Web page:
Samsung unveils new 14-nanometer chipset, likely will be used in Galaxy S6

Samsung Electronics unveiled its newest silicon, a 14-nanometer chipset that it said offers better battery life and performance. The chipset could be key to Samsung's growth as its smartphone sales flatten out. Meanwhile, a Samsung executive hinted that the company's forthcoming flagship smartphone, expected to be called the Galaxy S6, will support multiple wireless charging standards.

14-nanometer process will first be adopted in its own Exynos 7 Octa chip samsung

Samsung's new 14-nanometer process will first be adopted in its own Exynos 7 Octa chip.

Samsung said its new 14-nanometer process will first be adopted in its own Exynos 7 Octa chip, and then expanded to other products throughout the year. That Exynos chip is expected to power the Galaxy S6. As Re/code notes, the 14-nanometer process is thinner than chipsets produced by Taiwan Semiconductor Manufacturing Co, the foundry that manufactures chipsets for a wide range of mobile players. TSMC's thinnest transistors are 20 nanometers.

Apple (NASDAQ: AAPL) is going to rely on Samsung to produce the processor for its next iPhone models, leaning on Samsung over TSMC, according to a Re/code report from earlier this month.

​"We expect the production of our 14nm mobile application processor to positively impact the growth of the mobile industry by enabling further performance improvements for cutting-edge smartphones," Gabsoo Han, Samsung's executive vice president of sales and marketing of its logic and silicon business, said in a company blog post.

When compared to Samsung's 20-nanometer process technology, the new 14-nanometer process enables up to 20 percent faster speed, 35 percent less power consumption and 30 percent productivity gain, Samsung said.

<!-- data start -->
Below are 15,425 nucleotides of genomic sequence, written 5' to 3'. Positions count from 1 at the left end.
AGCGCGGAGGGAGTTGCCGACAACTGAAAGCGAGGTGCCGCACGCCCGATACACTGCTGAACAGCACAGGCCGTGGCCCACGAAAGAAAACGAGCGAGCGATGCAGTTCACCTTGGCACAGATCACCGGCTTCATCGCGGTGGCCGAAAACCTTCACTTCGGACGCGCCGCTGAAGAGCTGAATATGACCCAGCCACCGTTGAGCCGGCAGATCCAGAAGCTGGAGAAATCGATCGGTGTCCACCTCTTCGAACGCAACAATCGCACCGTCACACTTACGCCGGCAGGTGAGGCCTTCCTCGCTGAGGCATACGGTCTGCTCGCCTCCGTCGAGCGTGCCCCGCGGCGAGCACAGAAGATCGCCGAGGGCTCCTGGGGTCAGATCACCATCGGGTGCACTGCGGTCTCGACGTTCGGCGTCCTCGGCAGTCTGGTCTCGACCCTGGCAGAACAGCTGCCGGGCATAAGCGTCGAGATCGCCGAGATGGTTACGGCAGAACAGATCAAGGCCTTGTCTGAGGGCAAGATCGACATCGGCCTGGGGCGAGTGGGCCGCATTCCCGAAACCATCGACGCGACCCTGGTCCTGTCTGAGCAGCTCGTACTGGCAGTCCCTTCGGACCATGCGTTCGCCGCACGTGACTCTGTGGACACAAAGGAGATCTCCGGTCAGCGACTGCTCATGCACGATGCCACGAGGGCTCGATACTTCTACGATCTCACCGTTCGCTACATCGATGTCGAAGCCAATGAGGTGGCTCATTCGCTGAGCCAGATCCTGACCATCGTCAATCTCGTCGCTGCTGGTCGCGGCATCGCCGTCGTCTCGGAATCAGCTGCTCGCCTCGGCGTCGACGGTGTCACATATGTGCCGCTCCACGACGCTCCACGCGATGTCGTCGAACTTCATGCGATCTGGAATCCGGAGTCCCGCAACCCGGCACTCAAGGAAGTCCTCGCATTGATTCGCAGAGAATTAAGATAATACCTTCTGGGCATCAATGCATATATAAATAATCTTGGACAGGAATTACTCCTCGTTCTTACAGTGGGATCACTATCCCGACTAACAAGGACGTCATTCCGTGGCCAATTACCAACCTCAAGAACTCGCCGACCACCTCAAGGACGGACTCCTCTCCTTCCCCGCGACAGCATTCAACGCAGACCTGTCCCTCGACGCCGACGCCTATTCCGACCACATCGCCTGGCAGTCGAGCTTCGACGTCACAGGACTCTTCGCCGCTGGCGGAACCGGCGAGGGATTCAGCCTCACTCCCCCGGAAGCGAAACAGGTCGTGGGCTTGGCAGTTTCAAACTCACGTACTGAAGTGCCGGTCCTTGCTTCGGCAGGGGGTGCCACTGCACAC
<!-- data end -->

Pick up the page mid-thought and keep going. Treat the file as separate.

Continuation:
Samsung's chipset business is taking on growing importance as Samsung's smartphone sales wane. Indeed, Samsung is investing $15 billion to build a new silicon factory outside of Seoul in South Korea.

Meanwhile, in a separate blog post, Seho Park, Samsung's lead engineer for its IT and Mobile units, wrote that 2015 is going to be a "landmark year" for smartphone wireless charging. He noted that Samsung has been working on wireless charging technology since 2000 and that the company is a member of the Alliance for Wireless Power (A4WP), Power Matters Alliance (PMA) and Wireless Power Consortium (WPC).

In January, the A4WP and PMA said they will merge to "establish an organization that will accelerate the availability and deployment of wireless charging technology on a global scale."

The A4WP was founded in 2012 to push the Rezence-branded technology for magnetic resonance wireless charging, and it counts Broadcom, Intel, Qualcomm (NASDAQ:QCOM), Samsung and others as members. The PMA was founded in 2012 to push its inductive charging technology, and its backers include AT&T, Duracell, Powermat Technologies and Starbucks, which has added PMA-capable chargers into some of its coffee stores. As part of the merger, the groups said both technologies would continue to be available so that members could use whichever made the most sense.

Separately, the WPC continues to push its own Qi-branded wireless charging technology, which the group said combines elements of both inductive and resonance technology.

Park indicated that Samsung wants to move beyond the fight over standards and support all of them in a single device. "Last year, components that support multiple standards on a single chip were released," he wrote. "Given that it usually takes around 6 to 12 months to integrate new components and put them on the market, it is expected that several of these products will be available to consumers this year."

"Samsung will accelerate to democratize this wireless charging technology with compelling smartphones," Park concluded. "With our upcoming Galaxy smartphones, users will be able to enter a new wireless world like never before."

For more:
- see this Samsung blog post
- see this Re/code article
- see this Ars Technica article
- see this TechCrunch article
- see this Reuters article

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